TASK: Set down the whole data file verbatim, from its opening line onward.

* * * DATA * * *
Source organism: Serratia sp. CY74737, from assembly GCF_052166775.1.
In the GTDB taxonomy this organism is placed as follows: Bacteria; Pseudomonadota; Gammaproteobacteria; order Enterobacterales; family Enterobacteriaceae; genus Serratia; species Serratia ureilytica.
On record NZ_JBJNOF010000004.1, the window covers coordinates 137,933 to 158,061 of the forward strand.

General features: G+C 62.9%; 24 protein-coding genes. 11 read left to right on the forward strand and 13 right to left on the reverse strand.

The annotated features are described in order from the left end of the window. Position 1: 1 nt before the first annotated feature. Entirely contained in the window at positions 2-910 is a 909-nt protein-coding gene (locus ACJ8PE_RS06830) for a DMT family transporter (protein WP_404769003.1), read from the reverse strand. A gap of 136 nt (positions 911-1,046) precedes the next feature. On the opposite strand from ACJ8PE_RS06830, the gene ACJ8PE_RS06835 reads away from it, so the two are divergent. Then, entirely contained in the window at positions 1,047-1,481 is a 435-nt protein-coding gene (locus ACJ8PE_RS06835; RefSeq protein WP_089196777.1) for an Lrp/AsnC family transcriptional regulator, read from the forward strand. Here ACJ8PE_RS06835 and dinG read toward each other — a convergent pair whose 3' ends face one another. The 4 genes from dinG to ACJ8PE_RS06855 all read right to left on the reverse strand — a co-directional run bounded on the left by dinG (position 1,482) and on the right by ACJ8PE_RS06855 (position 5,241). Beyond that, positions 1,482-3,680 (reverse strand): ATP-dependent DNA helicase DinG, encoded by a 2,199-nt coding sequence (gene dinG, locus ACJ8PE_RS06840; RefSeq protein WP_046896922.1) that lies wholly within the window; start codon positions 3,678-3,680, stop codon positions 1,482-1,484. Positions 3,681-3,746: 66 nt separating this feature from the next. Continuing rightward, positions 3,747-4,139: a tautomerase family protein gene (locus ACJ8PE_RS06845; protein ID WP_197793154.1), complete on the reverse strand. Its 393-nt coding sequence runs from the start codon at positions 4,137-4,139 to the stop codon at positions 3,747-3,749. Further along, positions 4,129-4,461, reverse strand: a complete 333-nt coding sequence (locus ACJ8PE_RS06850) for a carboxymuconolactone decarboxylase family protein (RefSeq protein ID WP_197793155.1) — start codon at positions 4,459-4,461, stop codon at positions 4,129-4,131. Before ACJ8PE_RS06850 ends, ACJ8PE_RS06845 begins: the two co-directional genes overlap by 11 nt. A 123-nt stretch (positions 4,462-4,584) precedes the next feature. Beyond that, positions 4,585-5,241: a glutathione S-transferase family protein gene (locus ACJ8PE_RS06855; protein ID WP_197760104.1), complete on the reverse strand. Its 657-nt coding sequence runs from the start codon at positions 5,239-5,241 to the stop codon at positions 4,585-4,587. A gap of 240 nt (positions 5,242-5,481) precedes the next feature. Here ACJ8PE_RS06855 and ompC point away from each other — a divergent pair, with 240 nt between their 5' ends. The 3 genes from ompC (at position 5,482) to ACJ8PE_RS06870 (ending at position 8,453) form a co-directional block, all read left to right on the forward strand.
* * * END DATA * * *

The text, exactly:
Source organism: Serratia sp. CY74737, from assembly GCF_052166775.1.
In the GTDB taxonomy this organism is placed as follows: Bacteria; Pseudomonadota; Gammaproteobacteria; order Enterobacterales; family Enterobacteriaceae; genus Serratia; species Serratia ureilytica.
On record NZ_JBJNOF010000004.1, the window covers coordinates 137,933 to 158,061 of the forward strand.

General features: G+C 62.9%; 24 protein-coding genes. 11 read left to right on the forward strand and 13 right to left on the reverse strand.

The annotated features are described in order from the left end of the window. Position 1: 1 nt before the first annotated feature. Entirely contained in the window at positions 2-910 is a 909-nt protein-coding gene (locus ACJ8PE_RS06830) for a DMT family transporter (protein WP_404769003.1), read from the reverse strand. A gap of 136 nt (positions 911-1,046) precedes the next feature. On the opposite strand from ACJ8PE_RS06830, the gene ACJ8PE_RS06835 reads away from it, so the two are divergent. Then, entirely contained in the window at positions 1,047-1,481 is a 435-nt protein-coding gene (locus ACJ8PE_RS06835; RefSeq protein WP_089196777.1) for an Lrp/AsnC family transcriptional regulator, read from the forward strand. Here ACJ8PE_RS06835 and dinG read toward each other — a convergent pair whose 3' ends face one another. The 4 genes from dinG to ACJ8PE_RS06855 all read right to left on the reverse strand — a co-directional run bounded on the left by dinG (position 1,482) and on the right by ACJ8PE_RS06855 (position 5,241). Beyond that, positions 1,482-3,680 (reverse strand): ATP-dependent DNA helicase DinG, encoded by a 2,199-nt coding sequence (gene dinG, locus ACJ8PE_RS06840; RefSeq protein WP_046896922.1) that lies wholly within the window; start codon positions 3,678-3,680, stop codon positions 1,482-1,484. Positions 3,681-3,746: 66 nt separating this feature from the next. Continuing rightward, positions 3,747-4,139: a tautomerase family protein gene (locus ACJ8PE_RS06845; protein ID WP_197793154.1), complete on the reverse strand. Its 393-nt coding sequence runs from the start codon at positions 4,137-4,139 to the stop codon at positions 3,747-3,749. Further along, positions 4,129-4,461, reverse strand: a complete 333-nt coding sequence (locus ACJ8PE_RS06850) for a carboxymuconolactone decarboxylase family protein (RefSeq protein ID WP_197793155.1) — start codon at positions 4,459-4,461, stop codon at positions 4,129-4,131. Before ACJ8PE_RS06850 ends, ACJ8PE_RS06845 begins: the two co-directional genes overlap by 11 nt. A 123-nt stretch (positions 4,462-4,584) precedes the next feature. Beyond that, positions 4,585-5,241: a glutathione S-transferase family protein gene (locus ACJ8PE_RS06855; protein ID WP_197760104.1), complete on the reverse strand. Its 657-nt coding sequence runs from the start codon at positions 5,239-5,241 to the stop codon at positions 4,585-4,587. A gap of 240 nt (positions 5,242-5,481) precedes the next feature. Here ACJ8PE_RS06855 and ompC point away from each other — a divergent pair, with 240 nt between their 5' ends. The 3 genes from ompC (at position 5,482) to ACJ8PE_RS06870 (ending at position 8,453) form a co-directional block, all read left to right on the forward strand.